AboutI’m currently a fourth-year doctoral candidate in English at Harvard University, where I’m also pursuing a secondary field in African and African American Studies. In the English Department, I serve as Lead Coordinator for Graduate Colloquia and co-coordinator of the Race & Ethnicity Graduate Colloquium. I’m also an affiliate of the Afro-Latin American Research Institute at the Hutchins Center for African and African American Research, and a member of the Tutorial Board in the Department of Comparative Literature.
I study primarily African American, African diasporic, and American multi-ethnic literatures across all periods, especially as they intersect with the history of Atlantic slavery. My research thus far has appeared in Transition, Callaloo, the Journal of Social History, and the Journal of American Studies, with additional essays forthcoming in MELUS, ReVista: Harvard Review of Latin America, the Dictionary of Caribbean and Afro-Latin American Biography, and the Cambridge Companion to Richard Wright. I’m also a co-editor, with Wai Chee Dimock et al., of American Literature in the World: An Anthology from Anne Bradstreet to Octavia Butler (Columbia UP, 2017).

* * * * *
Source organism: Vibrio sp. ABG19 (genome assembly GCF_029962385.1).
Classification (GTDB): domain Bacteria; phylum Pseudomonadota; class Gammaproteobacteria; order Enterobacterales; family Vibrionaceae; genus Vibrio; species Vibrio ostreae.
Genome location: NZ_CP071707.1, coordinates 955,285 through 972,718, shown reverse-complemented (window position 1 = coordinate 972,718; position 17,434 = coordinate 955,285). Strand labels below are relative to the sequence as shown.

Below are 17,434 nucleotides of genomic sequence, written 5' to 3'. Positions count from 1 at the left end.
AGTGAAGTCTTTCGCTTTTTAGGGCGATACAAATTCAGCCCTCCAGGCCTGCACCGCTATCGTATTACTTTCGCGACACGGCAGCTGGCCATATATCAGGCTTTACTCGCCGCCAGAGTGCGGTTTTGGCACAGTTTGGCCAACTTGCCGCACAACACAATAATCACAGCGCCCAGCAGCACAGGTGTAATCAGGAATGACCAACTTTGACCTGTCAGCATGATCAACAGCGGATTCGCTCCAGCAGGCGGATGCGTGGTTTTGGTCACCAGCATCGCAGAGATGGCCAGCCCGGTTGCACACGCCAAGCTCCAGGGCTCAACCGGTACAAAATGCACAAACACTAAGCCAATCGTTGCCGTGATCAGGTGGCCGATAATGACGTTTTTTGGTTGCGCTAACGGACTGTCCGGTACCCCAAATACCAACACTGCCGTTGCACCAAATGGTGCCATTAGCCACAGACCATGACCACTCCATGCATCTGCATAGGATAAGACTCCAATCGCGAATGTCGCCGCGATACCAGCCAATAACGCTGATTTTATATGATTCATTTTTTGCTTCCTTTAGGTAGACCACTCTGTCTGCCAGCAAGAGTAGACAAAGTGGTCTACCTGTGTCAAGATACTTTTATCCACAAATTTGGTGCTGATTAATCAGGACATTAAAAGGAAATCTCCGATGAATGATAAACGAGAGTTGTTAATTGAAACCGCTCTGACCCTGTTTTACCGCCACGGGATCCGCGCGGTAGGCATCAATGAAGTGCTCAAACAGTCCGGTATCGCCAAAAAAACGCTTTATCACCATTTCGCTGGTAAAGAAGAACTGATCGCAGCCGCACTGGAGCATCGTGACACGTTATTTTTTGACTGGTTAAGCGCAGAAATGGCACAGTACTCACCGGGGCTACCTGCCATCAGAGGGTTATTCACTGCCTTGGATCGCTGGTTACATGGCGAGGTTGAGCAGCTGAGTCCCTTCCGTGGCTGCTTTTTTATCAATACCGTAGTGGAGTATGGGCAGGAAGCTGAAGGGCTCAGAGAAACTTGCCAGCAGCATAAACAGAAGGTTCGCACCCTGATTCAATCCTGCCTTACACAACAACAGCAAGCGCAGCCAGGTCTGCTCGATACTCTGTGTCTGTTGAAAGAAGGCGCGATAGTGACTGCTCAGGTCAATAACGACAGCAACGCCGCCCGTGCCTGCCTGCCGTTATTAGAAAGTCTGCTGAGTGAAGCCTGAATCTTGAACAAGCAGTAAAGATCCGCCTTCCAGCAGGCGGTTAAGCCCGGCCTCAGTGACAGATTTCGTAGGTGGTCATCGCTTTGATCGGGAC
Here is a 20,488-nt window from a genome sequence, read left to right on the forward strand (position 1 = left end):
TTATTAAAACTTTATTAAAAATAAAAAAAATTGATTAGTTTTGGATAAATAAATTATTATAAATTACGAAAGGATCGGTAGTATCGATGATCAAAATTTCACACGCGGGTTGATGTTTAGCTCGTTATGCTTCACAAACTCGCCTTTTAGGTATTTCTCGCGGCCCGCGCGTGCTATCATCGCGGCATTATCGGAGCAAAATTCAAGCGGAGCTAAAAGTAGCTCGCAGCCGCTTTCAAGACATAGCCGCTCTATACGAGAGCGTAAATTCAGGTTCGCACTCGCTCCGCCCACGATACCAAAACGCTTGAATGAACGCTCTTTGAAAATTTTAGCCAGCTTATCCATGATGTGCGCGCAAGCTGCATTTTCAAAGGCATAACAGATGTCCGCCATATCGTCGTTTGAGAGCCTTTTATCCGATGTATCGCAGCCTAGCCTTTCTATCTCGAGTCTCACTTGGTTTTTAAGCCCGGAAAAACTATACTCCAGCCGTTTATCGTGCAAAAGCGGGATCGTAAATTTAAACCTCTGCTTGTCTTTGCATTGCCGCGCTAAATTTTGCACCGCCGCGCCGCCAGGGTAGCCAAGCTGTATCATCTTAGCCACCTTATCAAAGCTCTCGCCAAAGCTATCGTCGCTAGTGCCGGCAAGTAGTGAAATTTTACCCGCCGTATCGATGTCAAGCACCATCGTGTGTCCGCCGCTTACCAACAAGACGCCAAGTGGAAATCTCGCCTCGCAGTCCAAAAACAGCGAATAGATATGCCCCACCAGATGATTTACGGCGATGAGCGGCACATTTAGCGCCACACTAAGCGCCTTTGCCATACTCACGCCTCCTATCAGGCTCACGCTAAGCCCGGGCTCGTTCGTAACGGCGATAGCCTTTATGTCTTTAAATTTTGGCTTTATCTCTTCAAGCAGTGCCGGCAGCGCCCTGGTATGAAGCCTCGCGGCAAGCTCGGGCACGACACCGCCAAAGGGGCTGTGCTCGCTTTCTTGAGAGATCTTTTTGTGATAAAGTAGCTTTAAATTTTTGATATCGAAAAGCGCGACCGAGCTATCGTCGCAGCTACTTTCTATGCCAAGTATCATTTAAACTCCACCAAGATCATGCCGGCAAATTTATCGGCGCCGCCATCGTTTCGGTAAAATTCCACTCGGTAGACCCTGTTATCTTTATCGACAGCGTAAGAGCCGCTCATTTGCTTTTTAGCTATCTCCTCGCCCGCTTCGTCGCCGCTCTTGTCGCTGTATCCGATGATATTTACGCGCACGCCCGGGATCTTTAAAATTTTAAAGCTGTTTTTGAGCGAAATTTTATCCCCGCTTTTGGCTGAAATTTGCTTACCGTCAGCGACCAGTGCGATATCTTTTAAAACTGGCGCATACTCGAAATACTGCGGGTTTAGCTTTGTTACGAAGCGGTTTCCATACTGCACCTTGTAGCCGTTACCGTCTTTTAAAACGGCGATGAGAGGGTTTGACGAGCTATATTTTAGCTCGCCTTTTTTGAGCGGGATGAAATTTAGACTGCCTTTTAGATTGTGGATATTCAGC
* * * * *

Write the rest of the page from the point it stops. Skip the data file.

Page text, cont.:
My dissertation project, “Narrative Events: Slavery, Testimony, and Temporality in the Afro-Atlantic World,” provides an account of New World slave testimony that challenges scholarly preoccupation with the American slave narrative tradition and its attendant critical conventions. My research asks how various genres of slave testimony produced in the Americas, Europe, and Africa in the seventeenth through twentieth centuries have remained largely illegible to literary criticism and thus marginal to African diasporic literary history. It argues that by centering non-canonical forms of slave testimony, we glean new insights into enslaved peoples’ textual production, the comparative history of Atlantic slavery, and the institutionalization of Black studies in the postwar period. Methodologically, the project draws on literary criticism and comparative literature, as well as performance studies, anthropology, historical ontology, and the history of the disciplines.
EducationB.A. Harvard College
M.A. Harvard University
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